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QJM. 1995 Mar;88(3):197-207.

Management of mitochondrial disease on an intensive care unit.

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Harris/Batten Unit, National Hospital for Neurology and Neurosurgery, London, UK.


Patients with mitochondrial disease may present to the Intensive Care Unit (ICU) with a variety of neurological and general medical disorders. Eleven patients were admitted to a neurological ICU between 1970 and 1992 because of respiratory insufficiency, status epilepticus and/or metabolic encephalopathy associated with mitochondrial disease. Respiratory impairment occurred in eight patients and was associated with nocturnal hypoventilation due to respiratory muscle weakness, aspiration due to bulbar weakness and abnormalities of central control leading to a reduced CO2 drive, irregular respiratory patterns and sleep apnoea. Seven patients received continuous respiratory support during the acute illness; three were subsequently weaned to domiciliary ventilation, and four died. Five patients had stroke-like episodes, which in two were recurrent. Four patients developed tonic-clonic grand mal epilepsy associated with myoclonic fits (2 patients), absences (2), focal fits (1) and status epilepticus (2). Encephalopathy was associated with recurrent lactic acidosis (2 patients), cardiac failure (2), hyponatraemia (2), renal abnormalities (3) and complete heart block (1). Although rare, mitochondrial disease should be considered in any patient with unexplained respiratory failure, intractable epilepsy, lactic acidosis or recurrent stroke.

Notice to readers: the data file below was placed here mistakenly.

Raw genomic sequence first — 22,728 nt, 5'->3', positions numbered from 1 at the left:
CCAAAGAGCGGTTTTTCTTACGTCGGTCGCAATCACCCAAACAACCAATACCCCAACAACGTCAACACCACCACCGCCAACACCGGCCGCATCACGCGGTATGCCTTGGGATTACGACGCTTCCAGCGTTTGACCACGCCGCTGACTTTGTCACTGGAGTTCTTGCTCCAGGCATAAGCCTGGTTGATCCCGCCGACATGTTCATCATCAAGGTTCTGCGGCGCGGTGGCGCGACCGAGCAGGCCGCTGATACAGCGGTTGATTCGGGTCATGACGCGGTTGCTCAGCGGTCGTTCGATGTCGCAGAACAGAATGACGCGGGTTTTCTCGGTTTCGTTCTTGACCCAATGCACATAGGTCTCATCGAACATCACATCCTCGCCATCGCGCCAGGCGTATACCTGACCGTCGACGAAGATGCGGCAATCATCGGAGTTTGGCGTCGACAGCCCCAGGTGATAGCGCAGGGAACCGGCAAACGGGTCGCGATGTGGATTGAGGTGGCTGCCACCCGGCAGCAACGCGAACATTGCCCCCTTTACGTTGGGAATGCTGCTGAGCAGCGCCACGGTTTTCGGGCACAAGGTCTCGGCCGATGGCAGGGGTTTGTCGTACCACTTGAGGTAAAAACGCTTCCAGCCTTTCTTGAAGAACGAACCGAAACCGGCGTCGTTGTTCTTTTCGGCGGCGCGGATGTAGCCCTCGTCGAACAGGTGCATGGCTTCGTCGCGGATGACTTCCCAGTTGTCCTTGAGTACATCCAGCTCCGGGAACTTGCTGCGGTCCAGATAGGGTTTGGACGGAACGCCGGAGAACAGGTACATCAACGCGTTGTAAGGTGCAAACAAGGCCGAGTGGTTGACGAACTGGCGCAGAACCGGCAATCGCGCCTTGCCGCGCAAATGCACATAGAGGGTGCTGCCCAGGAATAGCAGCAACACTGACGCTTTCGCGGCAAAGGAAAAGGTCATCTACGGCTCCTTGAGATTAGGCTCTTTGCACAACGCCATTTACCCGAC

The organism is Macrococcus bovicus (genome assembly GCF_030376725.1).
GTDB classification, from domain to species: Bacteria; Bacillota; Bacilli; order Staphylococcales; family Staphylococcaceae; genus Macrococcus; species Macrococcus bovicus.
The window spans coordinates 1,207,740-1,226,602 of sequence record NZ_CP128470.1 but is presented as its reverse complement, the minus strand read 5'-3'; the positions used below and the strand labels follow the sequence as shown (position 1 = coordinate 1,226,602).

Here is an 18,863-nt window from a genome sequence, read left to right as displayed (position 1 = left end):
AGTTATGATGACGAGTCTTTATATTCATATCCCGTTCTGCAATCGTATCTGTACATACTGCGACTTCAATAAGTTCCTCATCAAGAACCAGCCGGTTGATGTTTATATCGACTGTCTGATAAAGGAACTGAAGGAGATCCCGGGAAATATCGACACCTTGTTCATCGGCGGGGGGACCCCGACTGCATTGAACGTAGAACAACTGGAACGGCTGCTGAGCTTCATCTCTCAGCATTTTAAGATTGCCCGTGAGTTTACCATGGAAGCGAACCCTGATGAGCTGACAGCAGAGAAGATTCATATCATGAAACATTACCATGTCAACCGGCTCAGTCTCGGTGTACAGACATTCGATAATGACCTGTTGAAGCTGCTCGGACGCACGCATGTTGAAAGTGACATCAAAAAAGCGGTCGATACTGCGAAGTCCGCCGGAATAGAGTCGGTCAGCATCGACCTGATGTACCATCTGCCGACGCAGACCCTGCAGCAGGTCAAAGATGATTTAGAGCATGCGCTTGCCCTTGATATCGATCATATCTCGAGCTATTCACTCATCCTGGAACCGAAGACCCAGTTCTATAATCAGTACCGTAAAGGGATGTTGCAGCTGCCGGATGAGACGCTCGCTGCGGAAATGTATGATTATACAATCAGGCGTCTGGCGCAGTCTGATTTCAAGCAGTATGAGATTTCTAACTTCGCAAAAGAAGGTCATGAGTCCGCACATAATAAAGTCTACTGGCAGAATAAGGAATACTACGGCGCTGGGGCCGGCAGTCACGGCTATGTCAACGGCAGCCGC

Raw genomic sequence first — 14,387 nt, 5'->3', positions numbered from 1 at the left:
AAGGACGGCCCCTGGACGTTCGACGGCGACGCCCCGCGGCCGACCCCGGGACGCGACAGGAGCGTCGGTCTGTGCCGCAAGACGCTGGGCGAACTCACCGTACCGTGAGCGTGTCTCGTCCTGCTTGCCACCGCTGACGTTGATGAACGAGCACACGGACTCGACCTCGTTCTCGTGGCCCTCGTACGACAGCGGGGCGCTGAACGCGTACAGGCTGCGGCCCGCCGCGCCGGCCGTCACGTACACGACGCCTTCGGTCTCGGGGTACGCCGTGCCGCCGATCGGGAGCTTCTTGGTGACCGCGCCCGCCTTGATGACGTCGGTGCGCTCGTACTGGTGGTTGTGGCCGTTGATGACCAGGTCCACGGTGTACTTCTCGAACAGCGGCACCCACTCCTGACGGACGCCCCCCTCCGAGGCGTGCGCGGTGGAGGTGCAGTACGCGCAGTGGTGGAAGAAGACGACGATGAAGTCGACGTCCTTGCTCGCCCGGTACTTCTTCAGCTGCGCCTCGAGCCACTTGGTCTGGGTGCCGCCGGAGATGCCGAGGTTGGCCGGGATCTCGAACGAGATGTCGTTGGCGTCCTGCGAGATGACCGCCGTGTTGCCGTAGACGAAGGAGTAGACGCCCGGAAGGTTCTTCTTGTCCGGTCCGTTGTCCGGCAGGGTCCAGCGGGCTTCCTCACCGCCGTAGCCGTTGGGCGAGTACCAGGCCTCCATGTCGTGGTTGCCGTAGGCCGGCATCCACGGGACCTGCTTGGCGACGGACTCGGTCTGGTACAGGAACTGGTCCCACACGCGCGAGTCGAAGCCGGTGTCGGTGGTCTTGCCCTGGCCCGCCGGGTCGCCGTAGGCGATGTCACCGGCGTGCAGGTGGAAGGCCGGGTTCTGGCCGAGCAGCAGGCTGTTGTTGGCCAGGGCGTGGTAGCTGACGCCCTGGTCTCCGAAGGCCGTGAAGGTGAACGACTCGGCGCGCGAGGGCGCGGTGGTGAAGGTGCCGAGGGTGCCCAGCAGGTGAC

[Indexed for MEDLINE]

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